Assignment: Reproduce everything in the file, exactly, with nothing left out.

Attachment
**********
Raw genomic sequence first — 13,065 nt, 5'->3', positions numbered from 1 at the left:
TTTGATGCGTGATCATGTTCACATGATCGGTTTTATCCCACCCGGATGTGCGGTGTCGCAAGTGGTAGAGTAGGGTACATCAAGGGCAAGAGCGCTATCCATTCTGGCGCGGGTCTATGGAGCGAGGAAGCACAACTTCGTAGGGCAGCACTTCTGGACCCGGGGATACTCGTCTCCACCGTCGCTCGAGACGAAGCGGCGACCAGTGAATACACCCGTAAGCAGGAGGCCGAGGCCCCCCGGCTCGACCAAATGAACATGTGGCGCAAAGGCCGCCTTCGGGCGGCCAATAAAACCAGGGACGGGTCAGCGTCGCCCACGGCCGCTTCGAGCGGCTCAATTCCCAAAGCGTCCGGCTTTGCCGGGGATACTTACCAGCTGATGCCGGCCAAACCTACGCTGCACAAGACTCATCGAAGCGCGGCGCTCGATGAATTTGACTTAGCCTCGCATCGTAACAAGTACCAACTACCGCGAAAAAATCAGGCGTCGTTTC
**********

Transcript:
Raw genomic sequence first — 13,065 nt, 5'->3', positions numbered from 1 at the left:
TTTGATGCGTGATCATGTTCACATGATCGGTTTTATCCCACCCGGATGTGCGGTGTCGCAAGTGGTAGAGTAGGGTACATCAAGGGCAAGAGCGCTATCCATTCTGGCGCGGGTCTATGGAGCGAGGAAGCACAACTTCGTAGGGCAGCACTTCTGGACCCGGGGATACTCGTCTCCACCGTCGCTCGAGACGAAGCGGCGACCAGTGAATACACCCGTAAGCAGGAGGCCGAGGCCCCCCGGCTCGACCAAATGAACATGTGGCGCAAAGGCCGCCTTCGGGCGGCCAATAAAACCAGGGACGGGTCAGCGTCGCCCACGGCCGCTTCGAGCGGCTCAATTCCCAAAGCGTCCGGCTTTGCCGGGGATACTTACCAGCTGATGCCGGCCAAACCTACGCTGCACAAGACTCATCGAAGCGCGGCGCTCGATGAATTTGACTTAGCCTCGCATCGTAACAAGTACCAACTACCGCGAAAAAATCAGGCGTCGTTTC